The current version of Docker has a very limited set of networking options:

  • bridge – connect a container to the Docker bridge
  • host – run the container in the global network namespace
  • container:xxx – connect a container to the network namespace of another container
  • none – do not configure any networking

If you need something more than that, you can use a tool like pipework to provision additional network interfaces inside the container, but this leads to a synchronization problem: pipework can only be used after your container is running. This means that when starting your container, you must have logic that will wait until the necessary networking is available before starting your service.

The kubernetes project uses a clever solution to this problem:

Begin by starting a no-op container – that is, a container that does not run any services – with --net=none. It needs to run something; otherwise it will exit. The kubernetes/pause image implements an extremely minimal “do nothing but wait” solution.

Once you have this no-op container running, you can set up the corresponding network namespace to meet your requirements. For example, you can create a veth device pair and place one end in the interface and attach another to a bridge on your system. Pipework can help with this, but you can also perform all the changes by hand

Once your networking is configured, start your actual service container with --net=container:<id-of-noop-container>. Your service container will start with your configured network environment.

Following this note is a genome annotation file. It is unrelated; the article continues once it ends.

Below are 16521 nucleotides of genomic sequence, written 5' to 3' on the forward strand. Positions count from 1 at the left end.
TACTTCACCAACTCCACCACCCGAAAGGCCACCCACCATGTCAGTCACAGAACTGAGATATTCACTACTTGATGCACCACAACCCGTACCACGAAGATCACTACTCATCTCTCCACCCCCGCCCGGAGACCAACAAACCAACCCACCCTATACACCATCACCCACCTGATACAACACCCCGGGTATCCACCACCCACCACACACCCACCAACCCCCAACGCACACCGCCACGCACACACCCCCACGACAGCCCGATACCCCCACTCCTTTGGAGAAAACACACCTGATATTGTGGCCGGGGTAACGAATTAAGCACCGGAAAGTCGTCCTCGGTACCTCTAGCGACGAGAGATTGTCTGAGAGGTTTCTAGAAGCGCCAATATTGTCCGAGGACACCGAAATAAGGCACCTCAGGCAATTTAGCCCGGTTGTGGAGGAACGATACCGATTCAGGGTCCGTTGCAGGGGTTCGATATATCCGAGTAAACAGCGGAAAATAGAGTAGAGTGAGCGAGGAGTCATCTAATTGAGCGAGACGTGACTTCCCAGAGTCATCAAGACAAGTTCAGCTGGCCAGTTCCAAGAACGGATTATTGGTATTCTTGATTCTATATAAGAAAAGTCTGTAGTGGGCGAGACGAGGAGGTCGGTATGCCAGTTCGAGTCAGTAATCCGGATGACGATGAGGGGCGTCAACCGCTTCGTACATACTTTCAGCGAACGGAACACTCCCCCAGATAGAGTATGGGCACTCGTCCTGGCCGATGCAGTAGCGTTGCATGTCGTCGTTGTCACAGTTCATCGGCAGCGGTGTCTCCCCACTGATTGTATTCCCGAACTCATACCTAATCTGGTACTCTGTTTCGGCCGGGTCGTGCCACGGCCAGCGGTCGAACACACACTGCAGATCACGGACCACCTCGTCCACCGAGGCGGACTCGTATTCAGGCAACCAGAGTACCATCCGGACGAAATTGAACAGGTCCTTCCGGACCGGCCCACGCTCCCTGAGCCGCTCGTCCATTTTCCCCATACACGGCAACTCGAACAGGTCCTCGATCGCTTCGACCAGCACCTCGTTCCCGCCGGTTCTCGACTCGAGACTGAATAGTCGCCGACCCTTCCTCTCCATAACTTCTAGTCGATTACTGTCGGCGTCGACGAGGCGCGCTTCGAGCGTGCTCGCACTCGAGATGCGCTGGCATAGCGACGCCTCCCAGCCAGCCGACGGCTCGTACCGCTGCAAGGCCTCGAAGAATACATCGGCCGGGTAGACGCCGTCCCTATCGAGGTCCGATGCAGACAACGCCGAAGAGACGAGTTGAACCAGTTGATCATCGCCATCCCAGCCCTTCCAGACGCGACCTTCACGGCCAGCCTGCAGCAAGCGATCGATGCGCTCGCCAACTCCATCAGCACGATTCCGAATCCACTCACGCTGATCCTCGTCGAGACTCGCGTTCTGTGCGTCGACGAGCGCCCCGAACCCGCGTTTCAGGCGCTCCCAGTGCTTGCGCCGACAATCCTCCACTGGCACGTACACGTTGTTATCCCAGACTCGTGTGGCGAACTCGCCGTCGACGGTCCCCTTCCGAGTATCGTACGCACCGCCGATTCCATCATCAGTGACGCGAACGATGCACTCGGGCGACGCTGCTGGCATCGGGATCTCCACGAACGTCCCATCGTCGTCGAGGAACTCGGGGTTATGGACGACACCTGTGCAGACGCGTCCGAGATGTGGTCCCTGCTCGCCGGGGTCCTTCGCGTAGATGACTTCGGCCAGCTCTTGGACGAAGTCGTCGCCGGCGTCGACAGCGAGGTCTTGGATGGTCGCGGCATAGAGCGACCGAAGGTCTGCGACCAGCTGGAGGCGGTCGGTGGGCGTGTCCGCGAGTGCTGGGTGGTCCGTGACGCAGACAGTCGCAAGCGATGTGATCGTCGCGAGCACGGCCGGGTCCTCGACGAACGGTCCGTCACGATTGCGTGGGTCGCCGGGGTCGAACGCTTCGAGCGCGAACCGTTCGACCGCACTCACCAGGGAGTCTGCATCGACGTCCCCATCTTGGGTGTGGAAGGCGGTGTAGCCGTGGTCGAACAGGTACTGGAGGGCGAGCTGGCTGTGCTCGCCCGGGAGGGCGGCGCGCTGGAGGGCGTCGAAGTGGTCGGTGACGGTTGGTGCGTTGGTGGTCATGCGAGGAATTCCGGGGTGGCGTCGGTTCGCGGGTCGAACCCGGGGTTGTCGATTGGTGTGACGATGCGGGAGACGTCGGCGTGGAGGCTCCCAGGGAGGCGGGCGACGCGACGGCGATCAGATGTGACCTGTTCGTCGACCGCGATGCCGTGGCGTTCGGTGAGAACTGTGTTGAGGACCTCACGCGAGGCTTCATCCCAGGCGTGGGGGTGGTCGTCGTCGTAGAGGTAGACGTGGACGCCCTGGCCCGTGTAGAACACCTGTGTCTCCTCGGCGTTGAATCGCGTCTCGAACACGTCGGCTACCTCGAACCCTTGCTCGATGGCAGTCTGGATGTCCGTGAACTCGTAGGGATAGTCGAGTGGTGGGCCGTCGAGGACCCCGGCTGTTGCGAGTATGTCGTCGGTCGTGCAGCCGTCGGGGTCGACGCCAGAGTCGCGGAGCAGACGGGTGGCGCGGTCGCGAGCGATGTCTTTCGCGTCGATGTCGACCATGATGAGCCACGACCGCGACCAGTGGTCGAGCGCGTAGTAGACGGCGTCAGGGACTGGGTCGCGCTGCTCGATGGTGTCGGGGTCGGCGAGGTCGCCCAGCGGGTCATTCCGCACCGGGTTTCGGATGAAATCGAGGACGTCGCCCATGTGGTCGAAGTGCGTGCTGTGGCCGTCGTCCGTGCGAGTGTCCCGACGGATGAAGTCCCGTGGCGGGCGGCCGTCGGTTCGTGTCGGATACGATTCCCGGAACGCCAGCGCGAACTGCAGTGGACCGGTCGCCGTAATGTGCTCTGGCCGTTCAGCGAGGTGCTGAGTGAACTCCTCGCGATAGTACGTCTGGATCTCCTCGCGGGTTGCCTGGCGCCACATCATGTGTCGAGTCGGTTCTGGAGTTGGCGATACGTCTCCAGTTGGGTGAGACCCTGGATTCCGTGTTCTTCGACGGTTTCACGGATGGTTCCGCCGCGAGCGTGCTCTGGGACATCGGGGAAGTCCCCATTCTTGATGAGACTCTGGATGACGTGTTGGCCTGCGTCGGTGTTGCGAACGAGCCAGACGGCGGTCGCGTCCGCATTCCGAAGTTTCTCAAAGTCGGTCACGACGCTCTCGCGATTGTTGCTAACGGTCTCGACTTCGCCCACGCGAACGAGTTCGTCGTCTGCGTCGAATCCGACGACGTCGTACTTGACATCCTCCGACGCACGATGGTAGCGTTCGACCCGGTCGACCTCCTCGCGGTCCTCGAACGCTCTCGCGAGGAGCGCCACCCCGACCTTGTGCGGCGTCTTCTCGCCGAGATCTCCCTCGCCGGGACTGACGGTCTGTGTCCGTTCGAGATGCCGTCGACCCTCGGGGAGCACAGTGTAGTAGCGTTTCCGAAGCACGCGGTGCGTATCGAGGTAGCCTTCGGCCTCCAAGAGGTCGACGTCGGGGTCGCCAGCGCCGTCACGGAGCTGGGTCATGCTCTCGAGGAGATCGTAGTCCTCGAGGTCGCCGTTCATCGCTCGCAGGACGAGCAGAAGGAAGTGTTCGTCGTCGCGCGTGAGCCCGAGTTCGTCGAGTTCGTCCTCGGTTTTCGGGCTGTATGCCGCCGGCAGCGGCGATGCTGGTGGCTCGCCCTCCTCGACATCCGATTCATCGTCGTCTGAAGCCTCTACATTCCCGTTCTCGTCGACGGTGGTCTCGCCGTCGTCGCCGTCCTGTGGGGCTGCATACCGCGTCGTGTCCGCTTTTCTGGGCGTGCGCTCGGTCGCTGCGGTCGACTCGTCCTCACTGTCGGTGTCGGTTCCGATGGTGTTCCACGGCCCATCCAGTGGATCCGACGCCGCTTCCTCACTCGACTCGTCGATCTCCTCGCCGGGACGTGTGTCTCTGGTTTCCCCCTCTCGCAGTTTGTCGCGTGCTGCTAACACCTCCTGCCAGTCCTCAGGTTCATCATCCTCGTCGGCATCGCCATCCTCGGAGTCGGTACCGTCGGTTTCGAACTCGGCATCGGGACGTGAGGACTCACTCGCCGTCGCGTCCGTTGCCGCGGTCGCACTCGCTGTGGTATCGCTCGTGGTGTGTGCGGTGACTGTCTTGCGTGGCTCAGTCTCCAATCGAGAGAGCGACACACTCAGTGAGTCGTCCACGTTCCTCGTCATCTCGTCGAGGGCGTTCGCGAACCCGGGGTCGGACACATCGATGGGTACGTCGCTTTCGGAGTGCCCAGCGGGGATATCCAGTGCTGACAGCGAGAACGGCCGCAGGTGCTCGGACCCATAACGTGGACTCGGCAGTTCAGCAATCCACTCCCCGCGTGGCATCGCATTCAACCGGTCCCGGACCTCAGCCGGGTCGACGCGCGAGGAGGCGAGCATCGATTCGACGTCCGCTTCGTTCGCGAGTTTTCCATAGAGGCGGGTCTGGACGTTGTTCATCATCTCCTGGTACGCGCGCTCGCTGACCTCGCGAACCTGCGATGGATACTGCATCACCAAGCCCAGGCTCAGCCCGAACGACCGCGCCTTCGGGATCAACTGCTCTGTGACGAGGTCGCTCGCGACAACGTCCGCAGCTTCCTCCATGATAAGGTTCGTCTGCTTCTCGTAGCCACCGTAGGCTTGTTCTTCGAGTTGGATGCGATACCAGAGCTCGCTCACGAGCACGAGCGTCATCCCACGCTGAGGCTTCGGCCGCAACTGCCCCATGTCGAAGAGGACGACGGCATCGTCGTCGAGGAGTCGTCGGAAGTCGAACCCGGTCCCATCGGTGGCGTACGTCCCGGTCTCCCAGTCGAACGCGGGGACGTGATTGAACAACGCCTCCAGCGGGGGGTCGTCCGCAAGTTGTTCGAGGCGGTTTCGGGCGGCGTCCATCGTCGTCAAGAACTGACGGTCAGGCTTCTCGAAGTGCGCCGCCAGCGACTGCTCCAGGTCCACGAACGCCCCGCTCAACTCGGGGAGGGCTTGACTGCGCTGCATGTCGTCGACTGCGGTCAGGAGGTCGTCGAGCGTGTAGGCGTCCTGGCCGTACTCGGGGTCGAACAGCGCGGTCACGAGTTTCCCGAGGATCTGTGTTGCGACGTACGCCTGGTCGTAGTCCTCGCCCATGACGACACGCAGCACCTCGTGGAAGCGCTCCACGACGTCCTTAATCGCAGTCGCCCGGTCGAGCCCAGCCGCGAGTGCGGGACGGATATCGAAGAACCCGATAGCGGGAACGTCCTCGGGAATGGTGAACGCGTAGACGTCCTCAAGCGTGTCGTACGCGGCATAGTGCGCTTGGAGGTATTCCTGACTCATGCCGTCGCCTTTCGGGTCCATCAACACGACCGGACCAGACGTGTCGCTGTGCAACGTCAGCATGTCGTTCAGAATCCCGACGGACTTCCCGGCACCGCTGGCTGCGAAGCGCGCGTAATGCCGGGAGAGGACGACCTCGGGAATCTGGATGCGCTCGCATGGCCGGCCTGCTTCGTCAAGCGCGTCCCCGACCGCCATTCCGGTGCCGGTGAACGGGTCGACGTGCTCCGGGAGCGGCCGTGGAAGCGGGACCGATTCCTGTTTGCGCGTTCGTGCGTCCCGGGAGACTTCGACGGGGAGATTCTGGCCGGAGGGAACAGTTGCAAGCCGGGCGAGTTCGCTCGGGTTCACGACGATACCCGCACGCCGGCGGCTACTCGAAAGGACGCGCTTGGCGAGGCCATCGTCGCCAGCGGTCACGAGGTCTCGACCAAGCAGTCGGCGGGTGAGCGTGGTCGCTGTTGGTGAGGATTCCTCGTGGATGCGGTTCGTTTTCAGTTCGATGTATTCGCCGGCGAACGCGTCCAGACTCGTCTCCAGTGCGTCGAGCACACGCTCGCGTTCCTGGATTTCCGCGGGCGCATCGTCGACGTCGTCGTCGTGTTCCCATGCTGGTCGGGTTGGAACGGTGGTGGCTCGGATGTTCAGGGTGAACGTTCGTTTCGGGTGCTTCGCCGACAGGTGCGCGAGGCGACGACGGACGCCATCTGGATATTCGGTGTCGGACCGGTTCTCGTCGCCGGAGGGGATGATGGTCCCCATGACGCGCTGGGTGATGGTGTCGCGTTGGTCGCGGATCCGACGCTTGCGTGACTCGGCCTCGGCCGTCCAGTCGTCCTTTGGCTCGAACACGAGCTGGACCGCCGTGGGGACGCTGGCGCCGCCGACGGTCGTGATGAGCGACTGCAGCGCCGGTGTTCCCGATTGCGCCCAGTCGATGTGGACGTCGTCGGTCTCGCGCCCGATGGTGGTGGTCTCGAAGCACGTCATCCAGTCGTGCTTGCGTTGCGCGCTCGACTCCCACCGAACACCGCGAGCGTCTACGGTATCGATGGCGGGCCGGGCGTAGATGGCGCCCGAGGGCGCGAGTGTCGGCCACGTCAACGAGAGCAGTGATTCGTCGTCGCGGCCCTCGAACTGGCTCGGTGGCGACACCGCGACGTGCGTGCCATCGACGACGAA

You could, I suppose, decide to link every service container with it’s own network container, but that would get messy. Kubernetes groups containers together into “pods”, in which all containers in a pod share the same network namespace, which reduces the number of “networking containers” necessary for services that have the same networking requirements.

This solution – linking your service container with a no-op container used to implement networking – solves the problems identified at the beginning of this post: because you can perform all your network configuration prior to starting your service, your service container does not need any special logic to deal with interfaces that will be created after the container starts. The networking will already be in place when the service starts.

Docker issue 7455 proposes a docker-native solution that would accomplish largely the same thing without requiring the separate networking container (by permitting you to pre-configure a network namespace and then pass that to docker using something like --net=netns:<name-of-network-namespace>).